The spondylolysis group consisted of 40 males (76.92%) and 12 females (23.08%) with a mean age of 30.46 years (range: 19–55 years), while the control group consisted of 139 males (67.15%) and 68 females (32.85%) with a mean age of 29.82 years (range: 18–55 years). There was no significant difference of sex ratio between two groups. Subgroup A consisted of 30 males and six females with a mean age of 32.39 years, and Subgroup B consisted of ten males and six females with a mean age of 26.13 years. Distributions of defects in Subgroup A were three bilateral at L4, 32 bilateral at L5, and one bilateral at L4 and L5, and distributions of defects and olisthesis in Subgroup B were 2 bilateral at L4 with L4 olisthesis, 13 bilateral at L5 with L5 olisthesis, and one bilateral at L4 and L5 with L4 and L5 olisthesis.

The range, mean, SD, and standard error of parameters measured of 207 normal adults in the control group are shown in Table 1. Seven sagittal lumbosacral parameters, including PI, PT, SS, LL, L5I, L5S, and STA, were compared between the two Subgroups using independent-sample t- test. No statistically significant difference of all the parameters aforementioned was found between the two subgroups (P > 0.4). When these sagittal lumbosacral parameters were compared between the spondylolysis group and the control group using independent-sample t- test, we found that the PI in the spondylolysis group was strongly higher than that in the control group (P < 0.001), but the STA in the spondylolysis group was strongly lower than that in the control group (P < 0.001). The PT, SS, and LL of the spondylolysis group were also higher (P < 0.05), while the L5I and L5S of the two groups were almost the same, and no statistically significant difference (P > 0.05) [Table 2].

Table 1
Table 1:
Sagittal lumbosacral parameters of normal adults in the control group (°, n = 207)
Table 2
Table 2:
Comparisons of sagittal parameters between the two subgroups and between the spondylolysis group and the control group (°, mean ± SD)

DISCUSSION

With the advancement of studies in recent decades, sagittal lumbosacral parameters have been thought to play important roles in the pathologies of various lumbar spine diseases. PI, first proposed by Duval-Beaupère et al.[7] in 1992, is the most important one of all the sagittal lumbosacral parameters and closely related to the pathogenesis of lumbar spondylolysis, degenerative lumbar spondylolisthesis, lumbar disc herniation, etc.[8] PI is a morphological parameter of the pelvis, has a wide normal range, and does not change with the posture or position of the pelvis.[9] PI of Han Chinese people is not only different from Westerners' but also different from Koreans'.[1011] As a result, PI is not only related with race but also with gender, region, age, and so on. Normal PI range of Han Chinese people is 40–50°, while Westerners and Koreans have an obviously higher PI [Table 3]. PI is a static morphologic parameter that is consistent throughout a person's lifetime, with an only slight increase during growth. PT is a postural parameter of the pelvis, which reflects the compensatory ability of pelvis in the sagittal plane. PT changes with the posture and position of pelvis. The more the pelvis is retroversion, the greater the PT will be. SS, like PT, is also a postural parameter of pelvis and changes with the posture and position of the pelvis. Geometrically, PI equals the sum of PT and SS. The higher the PI is, the greater the PT or SS, or both will be. Roussouly et al.[11] first brought forth the concept of L5I. They thought that changes of L5I were closely related with isthmic lumbar spondylolisthesis. Especially when a severe isthmic spondylolisthesis occurs, L5I will change dramatically.[1117] However, in our current study, the L5I did not increase in the Subgroup B patients when compared with that in the Subgroup A patients. Similarly, the L5I was nearly the same in both the spondylolysis group and the control group. Our current study indicates that L5I is a stable sagittal lumbosacral parameter in Han Chinese population, and not related to the pathology of lumbar spondylolysis. STA is a morphological parameter of the sacrum, which remains unchanged after birth.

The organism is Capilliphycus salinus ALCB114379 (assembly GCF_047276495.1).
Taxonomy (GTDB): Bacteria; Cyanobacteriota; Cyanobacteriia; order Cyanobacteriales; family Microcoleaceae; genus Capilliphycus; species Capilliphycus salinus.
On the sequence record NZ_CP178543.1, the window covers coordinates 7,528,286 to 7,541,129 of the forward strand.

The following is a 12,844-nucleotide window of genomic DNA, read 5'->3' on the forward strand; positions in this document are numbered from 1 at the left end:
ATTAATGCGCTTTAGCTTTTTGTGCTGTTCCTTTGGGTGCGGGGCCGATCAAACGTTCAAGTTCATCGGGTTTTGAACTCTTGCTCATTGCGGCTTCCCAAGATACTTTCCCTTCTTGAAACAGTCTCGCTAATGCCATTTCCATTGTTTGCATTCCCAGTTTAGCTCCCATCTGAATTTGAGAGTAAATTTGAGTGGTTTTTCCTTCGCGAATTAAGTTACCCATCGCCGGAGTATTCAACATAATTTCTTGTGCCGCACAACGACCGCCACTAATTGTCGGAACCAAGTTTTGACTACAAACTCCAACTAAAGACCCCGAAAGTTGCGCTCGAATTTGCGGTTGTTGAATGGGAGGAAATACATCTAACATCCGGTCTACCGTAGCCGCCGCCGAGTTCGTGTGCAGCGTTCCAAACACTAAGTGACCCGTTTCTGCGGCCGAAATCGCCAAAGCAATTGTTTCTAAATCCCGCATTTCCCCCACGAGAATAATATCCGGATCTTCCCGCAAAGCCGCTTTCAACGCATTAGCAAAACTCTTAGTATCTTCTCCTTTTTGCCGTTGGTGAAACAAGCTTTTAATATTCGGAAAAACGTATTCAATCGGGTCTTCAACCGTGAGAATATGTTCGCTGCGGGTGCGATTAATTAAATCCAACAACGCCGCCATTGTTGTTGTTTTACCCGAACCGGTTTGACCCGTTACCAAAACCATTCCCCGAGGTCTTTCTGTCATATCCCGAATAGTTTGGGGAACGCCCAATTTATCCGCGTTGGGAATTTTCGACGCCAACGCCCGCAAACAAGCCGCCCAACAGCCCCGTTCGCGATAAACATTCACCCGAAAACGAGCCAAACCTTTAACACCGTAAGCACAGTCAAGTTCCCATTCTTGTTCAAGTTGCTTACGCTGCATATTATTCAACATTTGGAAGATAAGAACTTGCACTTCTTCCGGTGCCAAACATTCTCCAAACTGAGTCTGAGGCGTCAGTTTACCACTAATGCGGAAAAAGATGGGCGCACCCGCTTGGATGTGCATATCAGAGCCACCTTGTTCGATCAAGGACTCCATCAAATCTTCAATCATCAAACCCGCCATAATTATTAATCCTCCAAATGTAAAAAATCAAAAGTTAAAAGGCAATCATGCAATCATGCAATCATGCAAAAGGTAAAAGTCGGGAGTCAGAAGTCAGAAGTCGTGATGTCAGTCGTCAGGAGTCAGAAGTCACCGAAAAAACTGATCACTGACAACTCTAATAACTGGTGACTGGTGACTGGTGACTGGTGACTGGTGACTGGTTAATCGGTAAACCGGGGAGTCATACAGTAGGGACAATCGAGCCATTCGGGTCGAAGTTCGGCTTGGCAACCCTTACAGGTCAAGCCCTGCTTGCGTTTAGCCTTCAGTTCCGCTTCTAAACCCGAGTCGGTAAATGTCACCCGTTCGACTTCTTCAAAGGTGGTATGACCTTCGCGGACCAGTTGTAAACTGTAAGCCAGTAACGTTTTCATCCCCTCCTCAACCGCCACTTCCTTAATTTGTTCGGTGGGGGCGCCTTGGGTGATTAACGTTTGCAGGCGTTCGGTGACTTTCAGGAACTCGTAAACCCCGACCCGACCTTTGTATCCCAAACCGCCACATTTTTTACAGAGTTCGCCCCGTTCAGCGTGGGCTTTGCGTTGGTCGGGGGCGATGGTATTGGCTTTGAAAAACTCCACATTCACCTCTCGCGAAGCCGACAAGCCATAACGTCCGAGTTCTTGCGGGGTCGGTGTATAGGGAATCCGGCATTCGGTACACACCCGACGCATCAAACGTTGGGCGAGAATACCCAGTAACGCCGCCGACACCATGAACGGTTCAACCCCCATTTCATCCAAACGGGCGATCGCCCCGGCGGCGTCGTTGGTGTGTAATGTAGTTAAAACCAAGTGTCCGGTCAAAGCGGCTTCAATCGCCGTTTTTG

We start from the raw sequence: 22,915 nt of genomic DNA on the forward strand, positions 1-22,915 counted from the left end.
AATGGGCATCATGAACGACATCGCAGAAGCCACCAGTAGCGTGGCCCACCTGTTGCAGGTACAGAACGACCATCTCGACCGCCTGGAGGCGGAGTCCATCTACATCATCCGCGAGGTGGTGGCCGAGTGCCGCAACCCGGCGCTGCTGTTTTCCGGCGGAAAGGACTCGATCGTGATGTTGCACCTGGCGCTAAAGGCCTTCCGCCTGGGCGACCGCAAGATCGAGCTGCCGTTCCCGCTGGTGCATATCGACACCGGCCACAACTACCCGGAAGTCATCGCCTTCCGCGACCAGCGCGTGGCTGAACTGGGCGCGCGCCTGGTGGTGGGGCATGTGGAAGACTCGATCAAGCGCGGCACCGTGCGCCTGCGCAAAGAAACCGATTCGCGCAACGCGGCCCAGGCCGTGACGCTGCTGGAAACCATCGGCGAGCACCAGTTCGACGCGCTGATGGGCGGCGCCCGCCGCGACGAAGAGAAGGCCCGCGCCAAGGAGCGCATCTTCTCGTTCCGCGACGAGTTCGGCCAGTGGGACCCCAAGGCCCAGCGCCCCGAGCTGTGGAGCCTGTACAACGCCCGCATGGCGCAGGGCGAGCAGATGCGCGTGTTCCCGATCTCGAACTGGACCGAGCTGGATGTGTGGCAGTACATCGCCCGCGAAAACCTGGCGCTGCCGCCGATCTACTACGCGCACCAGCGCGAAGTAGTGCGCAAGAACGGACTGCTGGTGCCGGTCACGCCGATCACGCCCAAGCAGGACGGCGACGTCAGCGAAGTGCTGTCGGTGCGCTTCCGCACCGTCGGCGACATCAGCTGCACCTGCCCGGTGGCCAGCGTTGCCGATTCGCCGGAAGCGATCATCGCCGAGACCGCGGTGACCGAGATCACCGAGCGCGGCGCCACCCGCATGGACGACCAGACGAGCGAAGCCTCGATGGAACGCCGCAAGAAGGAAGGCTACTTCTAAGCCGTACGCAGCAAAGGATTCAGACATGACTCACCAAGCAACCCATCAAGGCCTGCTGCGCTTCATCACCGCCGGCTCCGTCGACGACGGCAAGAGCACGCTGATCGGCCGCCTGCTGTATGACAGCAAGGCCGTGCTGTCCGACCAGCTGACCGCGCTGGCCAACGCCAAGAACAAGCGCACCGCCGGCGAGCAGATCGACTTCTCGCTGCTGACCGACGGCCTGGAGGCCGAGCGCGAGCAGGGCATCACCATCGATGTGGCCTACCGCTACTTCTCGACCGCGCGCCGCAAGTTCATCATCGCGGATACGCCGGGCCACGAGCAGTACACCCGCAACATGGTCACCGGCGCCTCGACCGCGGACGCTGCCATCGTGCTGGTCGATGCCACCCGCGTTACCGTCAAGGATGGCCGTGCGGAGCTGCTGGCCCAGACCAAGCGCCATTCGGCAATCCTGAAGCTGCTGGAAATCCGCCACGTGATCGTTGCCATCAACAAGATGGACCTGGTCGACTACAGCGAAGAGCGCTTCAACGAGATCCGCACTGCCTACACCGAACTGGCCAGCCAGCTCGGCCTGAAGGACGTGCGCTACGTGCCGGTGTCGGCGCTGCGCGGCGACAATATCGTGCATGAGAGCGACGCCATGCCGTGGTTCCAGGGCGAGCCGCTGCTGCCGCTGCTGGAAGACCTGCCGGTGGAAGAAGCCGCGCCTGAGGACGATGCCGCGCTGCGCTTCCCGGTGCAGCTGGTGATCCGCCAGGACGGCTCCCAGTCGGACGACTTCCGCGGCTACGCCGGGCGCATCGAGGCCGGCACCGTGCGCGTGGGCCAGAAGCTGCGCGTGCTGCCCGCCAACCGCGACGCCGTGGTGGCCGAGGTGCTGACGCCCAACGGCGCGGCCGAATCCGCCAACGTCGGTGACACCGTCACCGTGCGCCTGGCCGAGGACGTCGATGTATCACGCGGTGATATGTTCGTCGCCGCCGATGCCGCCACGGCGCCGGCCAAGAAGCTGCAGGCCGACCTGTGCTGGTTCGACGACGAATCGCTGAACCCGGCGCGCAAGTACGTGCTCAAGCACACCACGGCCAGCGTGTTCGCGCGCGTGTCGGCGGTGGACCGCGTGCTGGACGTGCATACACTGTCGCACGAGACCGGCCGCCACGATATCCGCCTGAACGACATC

Table 3
Table 3:
Sagittal lumbosacral parameters of current and other studies

Numerous studies[1213141516] have been performed to evaluate sagittal spinopelvic alignment in normal adults and show that those lumbosacral parameters remain relatively stable through adulthood after skeletal maturation. Kim et al.[18] carried out a prospective comparative analysis of sagittal alignment between young and old men without any spinal pathology and found that no significant difference of PI, PT, and SS exist between the normal young and old men. In this study, there was no significant difference of age between the spondylolysis group and the control group.

Recently, some scholars performed a series of studies about the correlation of sagittal lumbosacral parameters between lumbar spondylolysis and normal adults. Roussouly et al.[19] compared 82 lumbar spondylolysis patients with a reference population of 160 normal adult volunteers without symptoms of low back pain or radiographic abnormalities, and noted that PI, PT, SS, and LL were significantly higher in patients with lumbar spondylolysis. In a study from Korean, Oh et al.[20] compared sagittal alignment of a cohort of 198 adults patients with lumbar spondylolysis with 80 age-matched healthy adults without any lumbar diseases, and demonstrated that patients with lumbar spondylolysis showed greater PI and SS but lower STA than healthy adults. These two studies all emphasized the importance of increased PI for lumbar spondylolysis.